There are many different ideas about how the school calendar came about. Many tend to hypothesize that the summer and winter break your children receive came about due to needs of farmers during Americas agrarian period. This is mostly due to photos from that time period in history books depicting kids toiling away on family farms during the long, hot summer break between school years.
So it’s not too surprising that the origin of the school calendar is often linked to these images by both the media and policymakers.
In a story about achievement gaps caused by summer vacation, many media outlets called the school calendar “a legacy of the farm economy.” In addition to this, there are other reports that the school year was based on an “agrarian calendar that dates back to farm cycles and harvests.” While these articles were written to advocate that kids spend more time in school, there is very little fact-based evidence to support these claims.
Rather what the typical school on the agrarian calendar actually looked like was a shorter winter term and a short summer term. Where kids would be in school for short periods during what is now considered the standard summer and winter breaks. If you stop to consider how the agrarian calendar actually works, having children in school during these periods actually makes sense.
Kids in rural, agricultural areas were needed most in the spring when crops had to be planted, and in the fall when the crops were harvested and sold. Historically, many of these children attended school in the summer when there was far less need for them on the farm.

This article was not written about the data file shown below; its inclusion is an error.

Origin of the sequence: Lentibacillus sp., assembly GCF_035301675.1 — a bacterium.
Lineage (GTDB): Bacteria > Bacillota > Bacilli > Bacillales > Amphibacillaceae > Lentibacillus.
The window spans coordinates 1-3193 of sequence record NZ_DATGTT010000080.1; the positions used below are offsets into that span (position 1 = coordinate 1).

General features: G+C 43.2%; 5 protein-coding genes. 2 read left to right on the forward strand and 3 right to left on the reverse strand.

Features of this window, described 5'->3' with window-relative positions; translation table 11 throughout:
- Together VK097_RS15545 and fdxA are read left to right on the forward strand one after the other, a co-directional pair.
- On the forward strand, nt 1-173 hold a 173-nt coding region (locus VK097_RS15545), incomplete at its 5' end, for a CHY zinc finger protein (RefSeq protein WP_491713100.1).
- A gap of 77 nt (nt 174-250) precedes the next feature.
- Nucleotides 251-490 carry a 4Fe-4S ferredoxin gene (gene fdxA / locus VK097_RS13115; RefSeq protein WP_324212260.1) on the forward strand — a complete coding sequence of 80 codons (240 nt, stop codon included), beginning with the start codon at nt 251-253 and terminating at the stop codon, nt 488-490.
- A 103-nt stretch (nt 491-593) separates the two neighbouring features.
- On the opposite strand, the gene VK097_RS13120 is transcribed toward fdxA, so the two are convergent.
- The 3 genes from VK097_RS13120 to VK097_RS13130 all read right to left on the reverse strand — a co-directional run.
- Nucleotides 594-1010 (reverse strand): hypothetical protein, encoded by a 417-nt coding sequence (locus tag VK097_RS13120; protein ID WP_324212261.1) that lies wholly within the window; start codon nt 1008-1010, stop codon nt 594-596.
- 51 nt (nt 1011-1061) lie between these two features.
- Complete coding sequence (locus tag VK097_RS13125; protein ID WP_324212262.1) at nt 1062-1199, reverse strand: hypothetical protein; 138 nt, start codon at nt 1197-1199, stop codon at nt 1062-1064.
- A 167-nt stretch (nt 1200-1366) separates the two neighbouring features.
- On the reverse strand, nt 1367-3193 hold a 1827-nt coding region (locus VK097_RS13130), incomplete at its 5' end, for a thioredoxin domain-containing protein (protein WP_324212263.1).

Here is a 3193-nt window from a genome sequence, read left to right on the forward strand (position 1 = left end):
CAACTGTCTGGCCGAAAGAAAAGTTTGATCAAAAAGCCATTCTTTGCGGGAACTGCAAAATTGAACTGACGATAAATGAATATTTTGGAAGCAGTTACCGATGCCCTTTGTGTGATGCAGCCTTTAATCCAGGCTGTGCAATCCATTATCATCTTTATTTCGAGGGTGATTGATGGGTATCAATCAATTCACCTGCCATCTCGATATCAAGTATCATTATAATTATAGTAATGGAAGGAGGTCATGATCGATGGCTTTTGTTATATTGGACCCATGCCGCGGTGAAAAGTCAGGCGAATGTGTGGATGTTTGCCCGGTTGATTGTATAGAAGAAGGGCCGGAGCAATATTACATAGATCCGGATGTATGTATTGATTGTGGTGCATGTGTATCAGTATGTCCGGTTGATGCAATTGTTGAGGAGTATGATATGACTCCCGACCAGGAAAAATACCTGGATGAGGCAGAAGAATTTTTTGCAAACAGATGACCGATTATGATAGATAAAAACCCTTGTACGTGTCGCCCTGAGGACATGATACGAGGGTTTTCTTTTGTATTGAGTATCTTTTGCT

The truth is that the standardized summer vacation actually originated in Urban areas rather than from rural agrarian ones. Urban schools had a very different school schedule at the time, but this also included a summer term. Schools were essentially open year round, but attendance was not mandatory, and children came when they could. In the 1840’s schools in large urban areas such as New York were open 248 days a year which is dramatically more than they are open today.
In the days before air conditioning, schools and entire urban areas could be swelteringly hot during the summer months. This lead to many wealthy and middle-class urbanites to plan long summer vacations to avoid the summer heat, causing those months to be a logical time for school to be closed.
By the late 1800’s, school reformers started pushing for the standardization of the school calendar across the United States. So a compromise was struck that created the modern school calendar, with both a summer and winter break.
A long break would give the teachers the time they need to prepare for the upcoming school year and give kids a break during the hottest time of the year. And while summer was the logical time to take off, it really had more to do with urban parents planning vacations away from their cities and schools to avoid the summer heat than it had anything to do with the agrarian calendar.
In short what we can take away from this is that because of the lack of air conditioning at the time, fewer children were attending school during the summer months in favor of spending time away from the heat. So, in short, you can thank the lack of air conditioning in urban areas for the summer break that exists in the school calendar today.